What exactly does “funding your trust” mean? Well, there are many great reasons for having a revocable living trust as part of your estate plan:
- controlling the distribution of your assets,
- avoiding the cost and aggravation of probate,
- making sure your surviving spouse has sufficient money to live on while protecting the inheritance of your children from a previous marriage,
- protecting your children from losing their inheritance to creditors or divorcing spouses, and
- keeping the government’s nose out of your private business.
But the document you signed in your lawyer’s office does nothing all by itself; you have to do a little bit of work to make sure your assets will actually be controlled by the terms of your trust. We in the estate planning business call that “funding” your trust.
When you executed your trust, you essentially created a lovely, expensive box. The box is magical, but completely empty.
So you have to pick up all the assets you have laying around in your individual name (such as real estate, bank accounts, investment accounts, oil & mineral interests, savings bonds, etc.) and put them into your magical trust box. Once those assets are in your trust box, they transform from unruly individually-owned assets that want to wreak havoc on your estate plan into well-behaved trust assets that will avoid probate and do exactly what you told them to do in your trust document.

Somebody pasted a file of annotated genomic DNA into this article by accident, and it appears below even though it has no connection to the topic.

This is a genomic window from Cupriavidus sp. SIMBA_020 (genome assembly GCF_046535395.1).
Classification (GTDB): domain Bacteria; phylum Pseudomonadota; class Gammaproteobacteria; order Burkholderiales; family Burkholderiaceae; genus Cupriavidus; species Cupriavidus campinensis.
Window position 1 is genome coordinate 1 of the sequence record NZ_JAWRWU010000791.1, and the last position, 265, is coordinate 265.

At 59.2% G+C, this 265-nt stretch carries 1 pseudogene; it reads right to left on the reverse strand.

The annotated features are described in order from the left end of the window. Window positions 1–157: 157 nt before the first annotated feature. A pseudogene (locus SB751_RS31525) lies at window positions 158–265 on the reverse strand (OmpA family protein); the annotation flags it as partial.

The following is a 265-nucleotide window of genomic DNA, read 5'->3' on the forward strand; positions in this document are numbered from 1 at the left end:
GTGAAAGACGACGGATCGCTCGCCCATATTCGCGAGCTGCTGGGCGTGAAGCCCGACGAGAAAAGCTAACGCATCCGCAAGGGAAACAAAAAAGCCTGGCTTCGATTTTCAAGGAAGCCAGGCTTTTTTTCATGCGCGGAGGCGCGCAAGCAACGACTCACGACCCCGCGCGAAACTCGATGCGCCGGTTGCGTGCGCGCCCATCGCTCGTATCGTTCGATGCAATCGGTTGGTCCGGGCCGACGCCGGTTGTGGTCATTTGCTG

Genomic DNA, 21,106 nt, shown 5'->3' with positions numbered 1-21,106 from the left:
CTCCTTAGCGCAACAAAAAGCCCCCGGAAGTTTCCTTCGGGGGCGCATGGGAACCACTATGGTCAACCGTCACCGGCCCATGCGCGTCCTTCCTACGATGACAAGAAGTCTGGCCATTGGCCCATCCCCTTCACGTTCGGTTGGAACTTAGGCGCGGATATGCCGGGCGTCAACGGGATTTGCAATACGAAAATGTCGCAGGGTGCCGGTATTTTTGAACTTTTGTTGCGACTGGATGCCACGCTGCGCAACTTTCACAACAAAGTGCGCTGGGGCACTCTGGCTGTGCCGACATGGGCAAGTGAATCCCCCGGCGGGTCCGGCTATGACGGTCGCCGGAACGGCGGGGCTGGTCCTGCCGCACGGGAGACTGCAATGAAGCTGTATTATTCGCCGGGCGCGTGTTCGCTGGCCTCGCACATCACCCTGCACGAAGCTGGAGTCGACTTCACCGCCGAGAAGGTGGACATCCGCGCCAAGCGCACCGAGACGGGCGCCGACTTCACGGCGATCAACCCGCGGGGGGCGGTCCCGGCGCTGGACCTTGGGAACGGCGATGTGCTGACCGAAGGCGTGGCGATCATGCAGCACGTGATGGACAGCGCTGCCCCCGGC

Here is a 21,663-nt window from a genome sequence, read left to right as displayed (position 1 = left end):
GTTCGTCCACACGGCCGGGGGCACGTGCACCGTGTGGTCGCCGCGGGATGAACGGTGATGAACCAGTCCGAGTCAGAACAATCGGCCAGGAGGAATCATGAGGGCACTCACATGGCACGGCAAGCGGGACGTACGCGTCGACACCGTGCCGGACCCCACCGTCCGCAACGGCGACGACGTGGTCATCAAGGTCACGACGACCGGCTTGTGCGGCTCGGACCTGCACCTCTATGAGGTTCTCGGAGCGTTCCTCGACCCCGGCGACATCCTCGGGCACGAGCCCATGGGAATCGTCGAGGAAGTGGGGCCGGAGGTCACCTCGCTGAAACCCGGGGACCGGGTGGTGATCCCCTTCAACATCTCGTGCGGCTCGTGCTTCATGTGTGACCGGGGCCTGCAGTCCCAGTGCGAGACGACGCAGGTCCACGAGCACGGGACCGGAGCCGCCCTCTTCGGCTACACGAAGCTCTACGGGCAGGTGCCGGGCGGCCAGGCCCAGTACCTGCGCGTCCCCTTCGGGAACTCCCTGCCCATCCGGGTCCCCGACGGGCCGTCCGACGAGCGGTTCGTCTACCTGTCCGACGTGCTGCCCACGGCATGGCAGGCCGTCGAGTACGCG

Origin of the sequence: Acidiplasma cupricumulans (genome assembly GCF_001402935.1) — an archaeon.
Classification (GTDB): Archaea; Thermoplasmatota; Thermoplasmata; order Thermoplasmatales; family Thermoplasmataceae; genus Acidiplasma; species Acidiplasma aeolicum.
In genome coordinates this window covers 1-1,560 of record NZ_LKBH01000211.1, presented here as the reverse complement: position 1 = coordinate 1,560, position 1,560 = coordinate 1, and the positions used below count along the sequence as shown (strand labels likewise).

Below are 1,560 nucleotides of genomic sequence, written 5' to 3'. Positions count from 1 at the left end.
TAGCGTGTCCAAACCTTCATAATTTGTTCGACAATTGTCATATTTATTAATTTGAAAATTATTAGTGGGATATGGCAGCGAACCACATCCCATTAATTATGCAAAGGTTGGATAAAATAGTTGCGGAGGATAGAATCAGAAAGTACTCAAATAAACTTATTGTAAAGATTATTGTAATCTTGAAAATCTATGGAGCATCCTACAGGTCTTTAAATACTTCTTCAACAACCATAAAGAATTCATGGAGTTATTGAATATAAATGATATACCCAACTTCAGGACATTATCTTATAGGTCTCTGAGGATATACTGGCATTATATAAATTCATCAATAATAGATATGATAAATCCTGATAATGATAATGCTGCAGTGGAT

So, how do you get those assets into your magical trust box? Generally, by doing a bunch of paperwork.
Funding your trust means that new deeds will need to be executed transferring your real estate and oil & mineral interests into your trust. Banks and investment firms will need a copy of your trust and additional paperwork to change the ownership on your accounts. In some cases, you might get new account numbers. Annoying, I know.
Sometimes a bank or credit union won’t allow you to put your account into your magical trust box and you may have to move your account elsewhere. Your HOA or condo association may require that you get its approval before transferring your deed into your magical trust box. And some county property tax appraisers require you to complete their form when you transfer the ownership of your property into to your trust.
So, it takes a little bit of work to corral those rowdy assets, but it’s much easier for you to do it now than it is for your loved ones to do it later.